I've been trying to get into the habit of using Birdtrack a little more, particularly with the breeding season now upon us, it's very important to enter all possible, probable and confirmed breeding statuses of anything you encounter. I find noting singing birds is the easiest way to assert a possible breeding code so I'm glad to report that singing Grey Wagtail, Blackcaps, Chiffchaffs, Chaffinch, House Sparrow, Robin, Great Tit, Great Spotted Woodpecker, Green Woodpecker, Skylark and Wren are all already on the patch possible breeding list for the year. Long-tailed Tits were observed carrying nesting material (probable breeding) and the Cetti's Warbler was once again singing heartily every 10 mins or so from the canal side which was also visited by a Kingfisher. Also along the canal was a Red-eared Terrapin sunning itself on a log and I came across this Ruby Tiger caterpillar sunning itself by Nash Mills.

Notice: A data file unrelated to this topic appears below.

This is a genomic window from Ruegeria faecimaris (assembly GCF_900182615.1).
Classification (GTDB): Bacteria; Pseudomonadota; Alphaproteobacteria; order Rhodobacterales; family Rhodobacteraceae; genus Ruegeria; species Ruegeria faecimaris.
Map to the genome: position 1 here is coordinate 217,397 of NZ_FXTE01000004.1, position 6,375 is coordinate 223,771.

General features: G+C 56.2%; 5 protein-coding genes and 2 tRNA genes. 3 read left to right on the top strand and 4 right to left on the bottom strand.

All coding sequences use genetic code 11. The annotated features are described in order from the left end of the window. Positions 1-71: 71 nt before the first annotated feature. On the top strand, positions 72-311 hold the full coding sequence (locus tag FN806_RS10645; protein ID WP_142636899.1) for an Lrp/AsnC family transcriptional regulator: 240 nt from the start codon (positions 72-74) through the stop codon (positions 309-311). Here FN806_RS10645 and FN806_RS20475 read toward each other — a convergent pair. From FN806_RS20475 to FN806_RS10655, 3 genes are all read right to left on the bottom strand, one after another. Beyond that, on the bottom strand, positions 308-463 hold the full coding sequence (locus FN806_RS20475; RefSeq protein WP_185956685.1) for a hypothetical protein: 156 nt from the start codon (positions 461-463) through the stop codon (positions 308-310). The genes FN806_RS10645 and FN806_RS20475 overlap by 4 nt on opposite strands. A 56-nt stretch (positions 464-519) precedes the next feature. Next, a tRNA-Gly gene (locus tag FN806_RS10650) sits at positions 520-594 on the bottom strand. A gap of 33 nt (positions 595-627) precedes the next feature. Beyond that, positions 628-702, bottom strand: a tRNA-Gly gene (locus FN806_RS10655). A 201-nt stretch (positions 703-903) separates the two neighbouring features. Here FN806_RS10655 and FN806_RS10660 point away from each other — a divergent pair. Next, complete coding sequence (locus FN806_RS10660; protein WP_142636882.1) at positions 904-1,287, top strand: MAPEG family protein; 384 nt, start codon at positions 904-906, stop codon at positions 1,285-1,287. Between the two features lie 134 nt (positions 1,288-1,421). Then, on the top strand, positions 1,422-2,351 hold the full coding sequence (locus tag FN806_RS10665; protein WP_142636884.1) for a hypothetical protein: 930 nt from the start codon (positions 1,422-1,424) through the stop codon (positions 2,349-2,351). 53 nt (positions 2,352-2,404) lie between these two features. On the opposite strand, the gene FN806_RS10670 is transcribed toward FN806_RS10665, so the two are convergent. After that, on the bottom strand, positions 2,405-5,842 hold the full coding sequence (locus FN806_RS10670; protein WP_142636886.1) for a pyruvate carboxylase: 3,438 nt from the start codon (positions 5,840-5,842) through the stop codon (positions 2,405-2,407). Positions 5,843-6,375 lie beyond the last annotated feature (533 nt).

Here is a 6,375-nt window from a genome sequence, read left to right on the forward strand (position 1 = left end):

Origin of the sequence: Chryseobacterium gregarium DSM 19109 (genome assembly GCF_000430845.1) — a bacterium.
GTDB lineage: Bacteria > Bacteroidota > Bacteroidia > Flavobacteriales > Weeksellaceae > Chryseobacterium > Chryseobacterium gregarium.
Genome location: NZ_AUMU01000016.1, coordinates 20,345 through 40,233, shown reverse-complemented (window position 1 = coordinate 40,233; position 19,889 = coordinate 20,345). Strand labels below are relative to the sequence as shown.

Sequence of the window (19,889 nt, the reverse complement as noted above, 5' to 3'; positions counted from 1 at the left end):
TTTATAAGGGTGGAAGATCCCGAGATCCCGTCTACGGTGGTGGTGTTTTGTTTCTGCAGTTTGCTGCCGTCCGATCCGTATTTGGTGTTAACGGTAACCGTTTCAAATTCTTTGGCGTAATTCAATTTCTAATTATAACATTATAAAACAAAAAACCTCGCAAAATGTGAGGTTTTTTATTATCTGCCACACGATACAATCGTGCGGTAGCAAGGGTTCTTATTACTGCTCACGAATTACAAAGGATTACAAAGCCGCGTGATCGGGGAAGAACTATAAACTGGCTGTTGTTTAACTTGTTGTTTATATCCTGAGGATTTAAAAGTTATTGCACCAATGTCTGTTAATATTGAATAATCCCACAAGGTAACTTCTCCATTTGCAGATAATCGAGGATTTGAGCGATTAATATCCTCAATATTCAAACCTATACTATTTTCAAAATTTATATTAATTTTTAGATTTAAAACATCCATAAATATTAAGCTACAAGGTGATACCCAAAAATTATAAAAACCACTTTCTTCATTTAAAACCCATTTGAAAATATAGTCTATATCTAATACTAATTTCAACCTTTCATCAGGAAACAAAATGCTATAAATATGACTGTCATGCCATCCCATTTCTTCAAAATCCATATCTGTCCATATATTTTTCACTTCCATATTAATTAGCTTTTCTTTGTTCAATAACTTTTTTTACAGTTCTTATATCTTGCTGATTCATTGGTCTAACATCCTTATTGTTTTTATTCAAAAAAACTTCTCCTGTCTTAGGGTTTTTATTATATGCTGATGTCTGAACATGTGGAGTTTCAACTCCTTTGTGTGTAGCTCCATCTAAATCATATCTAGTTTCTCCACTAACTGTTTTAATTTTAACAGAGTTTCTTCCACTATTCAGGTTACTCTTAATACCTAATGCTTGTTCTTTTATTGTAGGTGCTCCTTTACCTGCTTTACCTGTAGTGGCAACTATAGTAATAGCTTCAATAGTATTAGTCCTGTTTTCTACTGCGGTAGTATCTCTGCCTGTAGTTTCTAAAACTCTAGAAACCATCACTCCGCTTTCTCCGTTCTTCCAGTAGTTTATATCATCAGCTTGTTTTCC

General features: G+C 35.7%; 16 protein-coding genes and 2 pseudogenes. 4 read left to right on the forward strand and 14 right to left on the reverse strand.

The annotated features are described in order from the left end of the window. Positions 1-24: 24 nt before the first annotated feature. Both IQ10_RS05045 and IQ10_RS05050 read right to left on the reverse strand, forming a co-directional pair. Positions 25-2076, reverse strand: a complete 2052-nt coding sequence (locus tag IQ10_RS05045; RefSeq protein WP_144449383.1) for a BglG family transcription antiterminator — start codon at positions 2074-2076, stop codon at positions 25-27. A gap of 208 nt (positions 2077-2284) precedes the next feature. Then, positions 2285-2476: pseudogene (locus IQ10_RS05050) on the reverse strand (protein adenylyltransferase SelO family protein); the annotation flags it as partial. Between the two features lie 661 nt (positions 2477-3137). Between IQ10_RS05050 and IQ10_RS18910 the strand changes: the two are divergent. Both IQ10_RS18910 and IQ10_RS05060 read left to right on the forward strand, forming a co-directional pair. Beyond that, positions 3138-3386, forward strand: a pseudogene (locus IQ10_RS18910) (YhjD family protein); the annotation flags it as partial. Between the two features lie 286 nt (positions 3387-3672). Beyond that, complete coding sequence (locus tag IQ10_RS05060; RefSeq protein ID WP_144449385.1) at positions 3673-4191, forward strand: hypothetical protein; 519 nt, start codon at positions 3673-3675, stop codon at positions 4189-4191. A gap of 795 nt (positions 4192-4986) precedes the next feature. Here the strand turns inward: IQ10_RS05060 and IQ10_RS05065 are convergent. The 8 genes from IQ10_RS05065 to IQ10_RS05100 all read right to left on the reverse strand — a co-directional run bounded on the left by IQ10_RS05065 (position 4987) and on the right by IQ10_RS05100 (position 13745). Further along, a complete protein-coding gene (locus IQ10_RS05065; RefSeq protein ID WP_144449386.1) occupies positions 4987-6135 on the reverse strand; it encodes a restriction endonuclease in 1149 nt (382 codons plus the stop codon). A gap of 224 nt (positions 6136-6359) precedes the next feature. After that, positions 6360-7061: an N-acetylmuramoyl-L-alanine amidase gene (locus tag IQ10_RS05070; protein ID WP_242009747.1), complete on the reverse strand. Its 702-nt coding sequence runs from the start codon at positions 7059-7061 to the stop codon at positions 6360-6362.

Raptors included 4+ Red Kites, 3+ Buzzards, a Kestrel and 1 Sparrowhawk whilst butterflies included Small Tortoiseshells, Peacocks.
Much the same as the past two days with the singing Yellowhammer on the farmland behind the RSSKL, Red Kites and the highest count yet of local Meadow Pipits numbering at 47+ birds! Stock Doves were also much in evidence as were the odd Small Tortoiseshell and Peacock.
Fields behind the RSSKL had 3 Yellowhammers singing, 4 Red Kites, 2 Buzzards, 1 Sparrowhawk, 3 Lapwing, 62+ Stock Doves and a Muntjac.
I was also rather upset to see a fox-trap in the back garden of the house at Middle Farm (unfortunately trapping seems to be a legal practice but I'll keep an eye on it to make sure it isn't misused).
baited Fox trap at Middle Farm :(
It was encouraging though to see at least one surviving Little Owl still remaining on patch as I've been failing to locate more and more as I fear they are dying out in the area.